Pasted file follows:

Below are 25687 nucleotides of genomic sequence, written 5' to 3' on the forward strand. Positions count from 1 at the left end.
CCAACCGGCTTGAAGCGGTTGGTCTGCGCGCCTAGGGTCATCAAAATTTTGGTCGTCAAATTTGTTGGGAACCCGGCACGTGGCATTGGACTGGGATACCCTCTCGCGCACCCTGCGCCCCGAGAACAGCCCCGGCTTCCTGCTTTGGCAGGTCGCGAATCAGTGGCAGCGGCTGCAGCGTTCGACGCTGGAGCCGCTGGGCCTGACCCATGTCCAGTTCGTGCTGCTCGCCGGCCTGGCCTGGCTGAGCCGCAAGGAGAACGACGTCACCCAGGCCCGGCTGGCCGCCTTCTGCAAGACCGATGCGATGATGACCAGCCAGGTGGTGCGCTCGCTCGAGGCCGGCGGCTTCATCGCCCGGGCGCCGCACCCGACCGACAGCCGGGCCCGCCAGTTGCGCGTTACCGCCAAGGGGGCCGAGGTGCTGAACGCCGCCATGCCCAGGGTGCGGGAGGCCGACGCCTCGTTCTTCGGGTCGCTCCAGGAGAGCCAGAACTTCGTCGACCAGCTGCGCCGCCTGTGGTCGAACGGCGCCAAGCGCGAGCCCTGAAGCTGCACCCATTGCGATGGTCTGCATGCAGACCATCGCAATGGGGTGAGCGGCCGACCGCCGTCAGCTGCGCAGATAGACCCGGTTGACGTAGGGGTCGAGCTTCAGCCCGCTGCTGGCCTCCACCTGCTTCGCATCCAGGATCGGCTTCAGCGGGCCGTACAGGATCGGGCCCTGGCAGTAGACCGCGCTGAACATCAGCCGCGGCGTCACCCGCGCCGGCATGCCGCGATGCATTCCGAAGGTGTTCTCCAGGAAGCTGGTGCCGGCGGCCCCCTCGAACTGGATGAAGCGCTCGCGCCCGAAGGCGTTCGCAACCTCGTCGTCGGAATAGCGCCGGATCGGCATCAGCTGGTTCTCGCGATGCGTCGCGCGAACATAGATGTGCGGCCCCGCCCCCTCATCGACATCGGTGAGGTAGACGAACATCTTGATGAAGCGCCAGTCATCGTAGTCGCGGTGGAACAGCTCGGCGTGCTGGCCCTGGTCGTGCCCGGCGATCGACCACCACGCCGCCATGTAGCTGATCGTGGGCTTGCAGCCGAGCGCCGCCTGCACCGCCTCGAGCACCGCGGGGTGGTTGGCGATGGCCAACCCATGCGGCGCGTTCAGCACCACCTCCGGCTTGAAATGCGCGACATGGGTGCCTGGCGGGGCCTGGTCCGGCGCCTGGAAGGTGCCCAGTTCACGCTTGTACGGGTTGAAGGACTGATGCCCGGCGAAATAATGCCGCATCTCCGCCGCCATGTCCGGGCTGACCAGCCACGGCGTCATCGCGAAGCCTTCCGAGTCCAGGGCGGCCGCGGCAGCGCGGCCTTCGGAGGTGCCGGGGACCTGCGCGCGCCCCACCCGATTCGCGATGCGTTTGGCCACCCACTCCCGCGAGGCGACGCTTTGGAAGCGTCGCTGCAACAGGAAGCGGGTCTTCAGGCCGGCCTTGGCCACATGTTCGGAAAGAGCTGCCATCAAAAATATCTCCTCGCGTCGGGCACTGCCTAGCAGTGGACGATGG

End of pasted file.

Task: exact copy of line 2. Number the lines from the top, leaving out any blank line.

CCAACCGGCTTGAAGCGGTTGGTCTGCGCGCCTAGGGTCATCAAAATTTTGGTCGTCAAATTTGTTGGGAACCCGGCACGTGGCATTGGACTGGGATACCCTCTCGCGCACCCTGCGCCCCGAGAACAGCCCCGGCTTCCTGCTTTGGCAGGTCGCGAATCAGTGGCAGCGGCTGCAGCGTTCGACGCTGGAGCCGCTGGGCCTGACCCATGTCCAGTTCGTGCTGCTCGCCGGCCTGGCCTGGCTGAGCCGCAAGGAGAACGACGTCACCCAGGCCCGGCTGGCCGCCTTCTGCAAGACCGATGCGATGATGACCAGCCAGGTGGTGCGCTCGCTCGAGGCCGGCGGCTTCATCGCCCGGGCGCCGCACCCGACCGACAGCCGGGCCCGCCAGTTGCGCGTTACCGCCAAGGGGGCCGAGGTGCTGAACGCCGCCATGCCCAGGGTGCGGGAGGCCGACGCCTCGTTCTTCGGGTCGCTCCAGGAGAGCCAGAACTTCGTCGACCAGCTGCGCCGCCTGTGGTCGAACGGCGCCAAGCGCGAGCCCTGAAGCTGCACCCATTGCGATGGTCTGCATGCAGACCATCGCAATGGGGTGAGCGGCCGACCGCCGTCAGCTGCGCAGATAGACCCGGTTGACGTAGGGGTCGAGCTTCAGCCCGCTGCTGGCCTCCACCTGCTTCGCATCCAGGATCGGCTTCAGCGGGCCGTACAGGATCGGGCCCTGGCAGTAGACCGCGCTGAACATCAGCCGCGGCGTCACCCGCGCCGGCATGCCGCGATGCATTCCGAAGGTGTTCTCCAGGAAGCTGGTGCCGGCGGCCCCCTCGAACTGGATGAAGCGCTCGCGCCCGAAGGCGTTCGCAACCTCGTCGTCGGAATAGCGCCGGATCGGCATCAGCTGGTTCTCGCGATGCGTCGCGCGAACATAGATGTGCGGCCCCGCCCCCTCATCGACATCGGTGAGGTAGACGAACATCTTGATGAAGCGCCAGTCATCGTAGTCGCGGTGGAACAGCTCGGCGTGCTGGCCCTGGTCGTGCCCGGCGATCGACCACCACGCCGCCATGTAGCTGATCGTGGGCTTGCAGCCGAGCGCCGCCTGCACCGCCTCGAGCACCGCGGGGTGGTTGGCGATGGCCAACCCATGCGGCGCGTTCAGCACCACCTCCGGCTTGAAATGCGCGACATGGGTGCCTGGCGGGGCCTGGTCCGGCGCCTGGAAGGTGCCCAGTTCACGCTTGTACGGGTTGAAGGACTGATGCCCGGCGAAATAATGCCGCATCTCCGCCGCCATGTCCGGGCTGACCAGCCACGGCGTCATCGCGAAGCCTTCCGAGTCCAGGGCGGCCGCGGCAGCGCGGCCTTCGGAGGTGCCGGGGACCTGCGCGCGCCCCACCCGATTCGCGATGCGTTTGGCCACCCACTCCCGCGAGGCGACGCTTTGGAAGCGTCGCTGCAACAGGAAGCGGGTCTTCAGGCCGGCCTTGGCCACATGTTCGGAAAGAGCTGCCATCAAAAATATCTCCTCGCGTCGGGCACTGCCTAGCAGTGGACGATGG